Students litigate civil rights cases addressing issues such as: racial justice, police misconduct, voting rights, fair housing, student rights, free speech, women’s rights, LGBT rights, immigrant rights, ethnic and religious discrimination, disability rights, and the right to privacy. Taught by the former long-time legal director of the ACLU of Michigan, the goal of the course is to prepare students to use the law to advance social justice. Students will have the chance to litigate civil rights cases on behalf of individuals as well as larger impact cases.
Students, under faculty supervision, will gain experience in many of the following areas: working with impacted communities to identify injustices; researching and developing winning legal theories; interviewing potential clients; writing public record requests and demand letters; drafting complaints; researching and writing briefs; arguing motions; taking depositions and engaging in other discovery; negotiating settlements; trying cases; drafting appellate briefs; and arguing appeals. It is anticipated that students will work primarily in federal court and will learn how to avoid the many procedural minefields that civil rights litigants face when seeking injunctive relief or recovering damages under 42 U.S.C. section 1983.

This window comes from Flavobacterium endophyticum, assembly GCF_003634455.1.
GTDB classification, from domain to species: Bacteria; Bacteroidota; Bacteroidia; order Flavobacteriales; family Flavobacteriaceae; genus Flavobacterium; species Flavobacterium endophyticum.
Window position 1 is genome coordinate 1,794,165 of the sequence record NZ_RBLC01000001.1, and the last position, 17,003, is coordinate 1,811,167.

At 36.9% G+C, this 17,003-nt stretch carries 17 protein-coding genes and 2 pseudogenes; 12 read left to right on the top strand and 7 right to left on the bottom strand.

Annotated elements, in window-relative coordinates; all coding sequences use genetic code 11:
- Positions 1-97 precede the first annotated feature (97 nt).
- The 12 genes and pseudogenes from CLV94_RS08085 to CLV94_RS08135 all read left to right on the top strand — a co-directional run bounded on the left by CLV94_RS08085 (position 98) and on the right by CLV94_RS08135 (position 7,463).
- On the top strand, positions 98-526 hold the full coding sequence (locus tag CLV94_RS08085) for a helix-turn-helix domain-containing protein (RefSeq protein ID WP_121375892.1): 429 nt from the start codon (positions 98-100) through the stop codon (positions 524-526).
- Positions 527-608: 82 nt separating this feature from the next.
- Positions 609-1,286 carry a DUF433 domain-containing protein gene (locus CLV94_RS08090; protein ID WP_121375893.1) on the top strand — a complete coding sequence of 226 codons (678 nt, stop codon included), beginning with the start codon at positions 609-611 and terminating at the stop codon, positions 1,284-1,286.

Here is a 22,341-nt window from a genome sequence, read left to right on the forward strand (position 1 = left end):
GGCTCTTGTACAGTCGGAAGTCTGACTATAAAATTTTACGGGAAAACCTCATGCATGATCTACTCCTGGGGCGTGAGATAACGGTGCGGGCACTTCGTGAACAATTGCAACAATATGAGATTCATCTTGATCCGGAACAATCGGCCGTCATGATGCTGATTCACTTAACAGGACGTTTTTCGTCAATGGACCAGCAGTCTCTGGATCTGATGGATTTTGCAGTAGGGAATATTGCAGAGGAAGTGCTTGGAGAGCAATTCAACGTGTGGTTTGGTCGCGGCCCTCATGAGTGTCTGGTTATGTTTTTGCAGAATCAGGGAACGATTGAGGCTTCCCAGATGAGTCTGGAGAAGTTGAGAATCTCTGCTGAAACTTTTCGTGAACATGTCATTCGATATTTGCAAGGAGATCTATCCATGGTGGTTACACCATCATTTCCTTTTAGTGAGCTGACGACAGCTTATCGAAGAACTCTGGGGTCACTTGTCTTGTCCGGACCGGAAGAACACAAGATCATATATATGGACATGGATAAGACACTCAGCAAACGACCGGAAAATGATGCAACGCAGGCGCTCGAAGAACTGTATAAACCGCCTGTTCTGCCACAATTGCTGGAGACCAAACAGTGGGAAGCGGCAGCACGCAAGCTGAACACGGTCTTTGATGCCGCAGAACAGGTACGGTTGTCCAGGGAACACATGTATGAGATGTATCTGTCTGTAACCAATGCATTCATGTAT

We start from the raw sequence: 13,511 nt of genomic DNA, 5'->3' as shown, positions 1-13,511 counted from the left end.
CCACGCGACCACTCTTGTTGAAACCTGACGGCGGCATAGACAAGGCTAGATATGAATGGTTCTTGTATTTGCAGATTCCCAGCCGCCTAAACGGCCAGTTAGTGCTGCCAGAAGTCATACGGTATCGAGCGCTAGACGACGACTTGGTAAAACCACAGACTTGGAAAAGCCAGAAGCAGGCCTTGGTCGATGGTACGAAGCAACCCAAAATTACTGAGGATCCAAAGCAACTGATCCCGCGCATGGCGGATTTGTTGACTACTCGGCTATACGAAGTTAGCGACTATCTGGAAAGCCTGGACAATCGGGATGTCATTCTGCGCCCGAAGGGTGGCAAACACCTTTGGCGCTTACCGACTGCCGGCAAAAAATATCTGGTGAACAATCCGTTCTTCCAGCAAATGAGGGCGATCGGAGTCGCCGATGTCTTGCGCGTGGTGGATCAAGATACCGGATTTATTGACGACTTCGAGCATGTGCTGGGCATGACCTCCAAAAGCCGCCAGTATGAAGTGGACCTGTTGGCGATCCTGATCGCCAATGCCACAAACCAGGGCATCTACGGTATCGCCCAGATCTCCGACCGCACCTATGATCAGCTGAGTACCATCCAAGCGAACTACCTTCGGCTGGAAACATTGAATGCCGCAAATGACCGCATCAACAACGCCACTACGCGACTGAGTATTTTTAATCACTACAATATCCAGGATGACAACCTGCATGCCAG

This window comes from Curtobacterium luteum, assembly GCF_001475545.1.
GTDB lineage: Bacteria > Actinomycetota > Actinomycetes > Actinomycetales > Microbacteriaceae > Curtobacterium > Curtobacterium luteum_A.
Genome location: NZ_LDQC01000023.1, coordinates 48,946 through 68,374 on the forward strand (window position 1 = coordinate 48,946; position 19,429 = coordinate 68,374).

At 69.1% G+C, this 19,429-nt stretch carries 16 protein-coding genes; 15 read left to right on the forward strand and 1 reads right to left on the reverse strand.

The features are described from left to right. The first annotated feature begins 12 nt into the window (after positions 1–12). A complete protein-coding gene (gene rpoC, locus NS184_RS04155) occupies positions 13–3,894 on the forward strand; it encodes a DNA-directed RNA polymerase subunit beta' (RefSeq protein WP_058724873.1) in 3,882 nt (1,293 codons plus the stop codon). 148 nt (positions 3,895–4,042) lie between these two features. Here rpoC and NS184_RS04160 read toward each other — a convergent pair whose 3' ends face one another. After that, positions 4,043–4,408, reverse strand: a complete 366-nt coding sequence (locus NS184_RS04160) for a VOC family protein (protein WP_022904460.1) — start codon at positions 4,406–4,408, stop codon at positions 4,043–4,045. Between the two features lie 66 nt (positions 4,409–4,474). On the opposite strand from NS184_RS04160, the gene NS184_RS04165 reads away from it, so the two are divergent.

The course will also emphasize how litigation can be most effective in achieving change when it is part of an “integrated advocacy” campaign that includes public education, legislation and/or community action. Students will be encouraged to work in coalitions and with community groups to win not only in the court of law, but also in the court of public opinion.
The Civil Rights Litigation Practicum (Law 807) is a recommended but not required prerequisite for the Civil Rights Litigation Initiative. Students must take the Initiative for a letter grade; it is ineligible for letter grade conversion to pass (“P”) election. It fulfills the Law School’s professional responsibility requirement for graduation and the New York Pro-Bono requirement, but not the New York State Bar ethics requirement. The Initiative can either fulfill the Law School’s professional responsibility requirement for graduation or the credits can count toward the Experiential Learning requirement, but not both.